Friday, July 8, 2011

The Problem with Energy Drinks

Remember that extra special caffeine pill episode of Saved by the Bell? Jessie Spano was having a hard time keeping up with school and being in a new girl band, so she turned to caffeine pills. Her one pill quickly turned into a habit and she ended up sobbing in Zack's arms while Screech performed her part in the girl band's premiere performance. Caffeine addiction has come a long way.

I was aware of caffeine pills while I was in school, but I never tried them. I'd heard of people popping a pill to stay up all night to finish projects or essays. The pills were a way not let your school work get in the way of your fun. They were not meant to be a habit. They were a bandage to cover the fact that you procrastinated too much and now you have to buckle down and work. I'm not sure how accurate Jessie Spano's addiction story is because I never remembered any of my friends in high school or college desperately shoving tiny red pills in their mouth just to get through the day.

The problem is, though, that caffeine is an addictive substance. Your body gets used to having it. When you don't have it, your body will let you know. I won't claim to be a saint in this. I love coffee and drink a cup every morning. I've lived without caffeine in my life, but I still like the taste of coffee. One cup of coffee a day isn't the problem. What my students are putting into their bodies every day is the problem.

Yes, one of them is really called "Cocaine"
Caffeine is no longer the way to alleviate your procrastination problems. Now caffeine is a poor substitute for sleep. A daily poor substitute for sleep. Every morning my students come to visit me and every morning they are carrying their energy drinks. It started with Red Bull's popularity while I was in college. From there, a whole hoard of jitter-inducing beverages have been created. And now they are huge. Red Bull started with a can with just over 8oz. Now you can get a Full Throttle with 16oz of pure energy packing in 200 milligrams of caffeine. And a surprising number of my students will drink two or three of those cans a day.

What does it do to kids? About what you'd expect. They are wired after drinking these sugary concoctions. They are sometimes so hyped up on caffeine that they are practically shaking from the need to move around. And that's immediately after drinking it. Five hours later, in the last period of the day, they're crashed. Where they were bouncing around in first period, they can't barely keep their head up and struggle to get through the work by the last period.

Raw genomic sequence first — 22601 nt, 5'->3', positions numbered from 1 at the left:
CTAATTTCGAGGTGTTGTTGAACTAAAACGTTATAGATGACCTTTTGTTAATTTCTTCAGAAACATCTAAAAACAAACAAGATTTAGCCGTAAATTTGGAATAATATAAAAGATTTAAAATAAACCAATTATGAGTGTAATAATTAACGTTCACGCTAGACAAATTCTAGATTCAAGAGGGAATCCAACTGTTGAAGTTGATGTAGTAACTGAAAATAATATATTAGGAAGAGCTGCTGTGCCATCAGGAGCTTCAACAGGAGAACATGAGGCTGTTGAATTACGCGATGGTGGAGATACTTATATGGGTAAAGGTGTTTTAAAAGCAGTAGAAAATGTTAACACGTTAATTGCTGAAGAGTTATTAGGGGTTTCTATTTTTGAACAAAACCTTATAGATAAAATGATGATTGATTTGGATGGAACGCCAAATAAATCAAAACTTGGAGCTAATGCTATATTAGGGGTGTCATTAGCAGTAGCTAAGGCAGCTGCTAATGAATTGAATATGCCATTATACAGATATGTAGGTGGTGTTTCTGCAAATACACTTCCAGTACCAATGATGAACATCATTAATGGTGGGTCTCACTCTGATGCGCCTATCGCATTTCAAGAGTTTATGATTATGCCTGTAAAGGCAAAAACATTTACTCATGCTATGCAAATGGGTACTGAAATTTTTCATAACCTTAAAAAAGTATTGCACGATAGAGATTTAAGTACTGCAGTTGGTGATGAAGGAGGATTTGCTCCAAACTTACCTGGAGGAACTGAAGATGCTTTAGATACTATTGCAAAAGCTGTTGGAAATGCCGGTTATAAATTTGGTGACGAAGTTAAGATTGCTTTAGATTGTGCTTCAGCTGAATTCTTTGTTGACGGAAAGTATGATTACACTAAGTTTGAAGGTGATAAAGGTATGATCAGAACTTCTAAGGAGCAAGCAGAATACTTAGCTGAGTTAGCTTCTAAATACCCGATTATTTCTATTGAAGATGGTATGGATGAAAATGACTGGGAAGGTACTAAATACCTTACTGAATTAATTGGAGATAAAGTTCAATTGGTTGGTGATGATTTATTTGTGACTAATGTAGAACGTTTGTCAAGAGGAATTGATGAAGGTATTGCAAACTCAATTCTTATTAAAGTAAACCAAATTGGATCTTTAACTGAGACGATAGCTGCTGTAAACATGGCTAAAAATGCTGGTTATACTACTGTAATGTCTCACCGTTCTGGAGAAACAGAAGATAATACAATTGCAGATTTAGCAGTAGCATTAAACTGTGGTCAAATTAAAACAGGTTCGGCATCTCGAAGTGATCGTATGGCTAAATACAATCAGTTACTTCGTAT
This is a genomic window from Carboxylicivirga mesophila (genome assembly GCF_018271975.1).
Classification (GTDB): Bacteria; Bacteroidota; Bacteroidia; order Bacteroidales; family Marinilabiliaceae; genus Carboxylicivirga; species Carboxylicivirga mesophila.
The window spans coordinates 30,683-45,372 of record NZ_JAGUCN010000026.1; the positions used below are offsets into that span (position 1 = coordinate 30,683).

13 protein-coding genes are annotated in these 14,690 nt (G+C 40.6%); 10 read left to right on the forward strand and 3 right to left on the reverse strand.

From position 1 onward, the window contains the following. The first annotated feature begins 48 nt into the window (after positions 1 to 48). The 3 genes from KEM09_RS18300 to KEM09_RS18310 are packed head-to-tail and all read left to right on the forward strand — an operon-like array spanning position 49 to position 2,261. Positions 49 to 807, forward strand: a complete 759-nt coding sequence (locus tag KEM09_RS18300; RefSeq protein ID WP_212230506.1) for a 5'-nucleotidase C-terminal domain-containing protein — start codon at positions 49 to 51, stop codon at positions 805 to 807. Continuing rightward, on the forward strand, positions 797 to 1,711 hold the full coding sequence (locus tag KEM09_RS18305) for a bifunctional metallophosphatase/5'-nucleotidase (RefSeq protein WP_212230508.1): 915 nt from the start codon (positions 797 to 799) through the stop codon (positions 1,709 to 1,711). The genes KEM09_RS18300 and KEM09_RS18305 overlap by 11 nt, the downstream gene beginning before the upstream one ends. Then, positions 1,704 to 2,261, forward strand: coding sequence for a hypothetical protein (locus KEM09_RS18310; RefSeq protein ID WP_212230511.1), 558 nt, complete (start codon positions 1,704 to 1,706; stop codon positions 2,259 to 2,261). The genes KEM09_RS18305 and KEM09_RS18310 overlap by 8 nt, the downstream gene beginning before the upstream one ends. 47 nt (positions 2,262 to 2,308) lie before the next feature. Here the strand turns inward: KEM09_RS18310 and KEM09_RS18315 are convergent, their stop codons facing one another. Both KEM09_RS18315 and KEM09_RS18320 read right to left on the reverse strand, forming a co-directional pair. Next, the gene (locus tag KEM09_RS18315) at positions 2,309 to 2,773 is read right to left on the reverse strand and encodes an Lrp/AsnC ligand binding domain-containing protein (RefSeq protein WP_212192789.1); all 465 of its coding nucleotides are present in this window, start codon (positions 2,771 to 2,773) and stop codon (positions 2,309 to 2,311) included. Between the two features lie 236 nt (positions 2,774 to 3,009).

In the long term, they need more caffeine to get to that wired reaction. It turns into needing the caffeine just to function rather than needing the caffeine as a pick me up. Trying to quit the caffeine makes them irritable and barely able to complete classwork.

Energy drinks aren't the only thing to blame. Even kids drinking old fashioned sodas are likely to fall into the caffeine trap. A large number of our kids come to school with a Big Gulp (32oz) or a Double Big Gulp (64oz) of Coca-Cola, Mountain Dew or any other caffeinated soda. Putting aside the freakish amount of calories, what once was a moderately caffeinated beverage is now four or eight times a normal serving. And they drink the whole thing. Kids are also really fond of ice coffee treats like Starbucks' Frappucinos, which pack a ton of calories in addition to the caffeine. 

Caffeine, used moderately, doesn't have to be horrible. The problem is that the majority of students are not using caffeine moderately. If it sounds like I'm talking about a drug, it's because I essentially am. While Jessie Spano's caffeine pill driven freak out may seem like hilariously bad 90s television, the fact is that too much caffeine can have consequences. And removing caffeine from your life can be difficult. I don't know how to fix it, but if I were in charge, the first thing I would do is stop companies from marketing these products to children. The next step is to continue to educate my students about the effects of caffeine and encourage them to make better nutritional choices.


  1. I would love to see a ban on soda/ energy drink machines in schools.

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